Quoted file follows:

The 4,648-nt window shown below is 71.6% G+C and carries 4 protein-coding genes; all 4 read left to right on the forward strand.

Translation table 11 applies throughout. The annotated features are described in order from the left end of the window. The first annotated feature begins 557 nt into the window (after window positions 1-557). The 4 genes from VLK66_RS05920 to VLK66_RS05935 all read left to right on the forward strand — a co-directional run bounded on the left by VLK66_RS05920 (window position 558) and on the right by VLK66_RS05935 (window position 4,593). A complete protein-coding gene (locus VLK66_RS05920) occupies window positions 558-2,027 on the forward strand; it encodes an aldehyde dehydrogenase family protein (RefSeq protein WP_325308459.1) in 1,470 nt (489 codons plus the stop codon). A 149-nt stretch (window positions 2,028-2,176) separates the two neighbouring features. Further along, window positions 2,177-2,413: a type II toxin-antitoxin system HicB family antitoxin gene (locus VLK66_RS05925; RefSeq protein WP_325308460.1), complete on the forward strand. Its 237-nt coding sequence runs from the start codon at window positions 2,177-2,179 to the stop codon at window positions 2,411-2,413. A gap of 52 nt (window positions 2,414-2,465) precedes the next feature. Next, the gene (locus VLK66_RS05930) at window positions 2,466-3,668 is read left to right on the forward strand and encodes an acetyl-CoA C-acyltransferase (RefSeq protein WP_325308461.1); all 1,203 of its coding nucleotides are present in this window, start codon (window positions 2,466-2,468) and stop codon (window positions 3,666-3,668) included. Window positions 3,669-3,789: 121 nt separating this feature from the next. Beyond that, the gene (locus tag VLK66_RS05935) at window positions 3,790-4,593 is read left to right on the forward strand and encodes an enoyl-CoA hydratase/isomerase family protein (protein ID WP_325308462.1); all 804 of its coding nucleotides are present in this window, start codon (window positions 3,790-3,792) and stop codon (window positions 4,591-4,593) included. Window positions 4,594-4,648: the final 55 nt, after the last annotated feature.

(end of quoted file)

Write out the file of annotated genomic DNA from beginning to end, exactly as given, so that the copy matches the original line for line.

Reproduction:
The 4,648-nt window shown below is 71.6% G+C and carries 4 protein-coding genes; all 4 read left to right on the forward strand.

Translation table 11 applies throughout. The annotated features are described in order from the left end of the window. The first annotated feature begins 557 nt into the window (after window positions 1-557). The 4 genes from VLK66_RS05920 to VLK66_RS05935 all read left to right on the forward strand — a co-directional run bounded on the left by VLK66_RS05920 (window position 558) and on the right by VLK66_RS05935 (window position 4,593). A complete protein-coding gene (locus VLK66_RS05920) occupies window positions 558-2,027 on the forward strand; it encodes an aldehyde dehydrogenase family protein (RefSeq protein WP_325308459.1) in 1,470 nt (489 codons plus the stop codon). A 149-nt stretch (window positions 2,028-2,176) separates the two neighbouring features. Further along, window positions 2,177-2,413: a type II toxin-antitoxin system HicB family antitoxin gene (locus VLK66_RS05925; RefSeq protein WP_325308460.1), complete on the forward strand. Its 237-nt coding sequence runs from the start codon at window positions 2,177-2,179 to the stop codon at window positions 2,411-2,413. A gap of 52 nt (window positions 2,414-2,465) precedes the next feature. Next, the gene (locus VLK66_RS05930) at window positions 2,466-3,668 is read left to right on the forward strand and encodes an acetyl-CoA C-acyltransferase (RefSeq protein WP_325308461.1); all 1,203 of its coding nucleotides are present in this window, start codon (window positions 2,466-2,468) and stop codon (window positions 3,666-3,668) included. Window positions 3,669-3,789: 121 nt separating this feature from the next. Beyond that, the gene (locus tag VLK66_RS05935) at window positions 3,790-4,593 is read left to right on the forward strand and encodes an enoyl-CoA hydratase/isomerase family protein (protein ID WP_325308462.1); all 804 of its coding nucleotides are present in this window, start codon (window positions 3,790-3,792) and stop codon (window positions 4,591-4,593) included. Window positions 4,594-4,648: the final 55 nt, after the last annotated feature.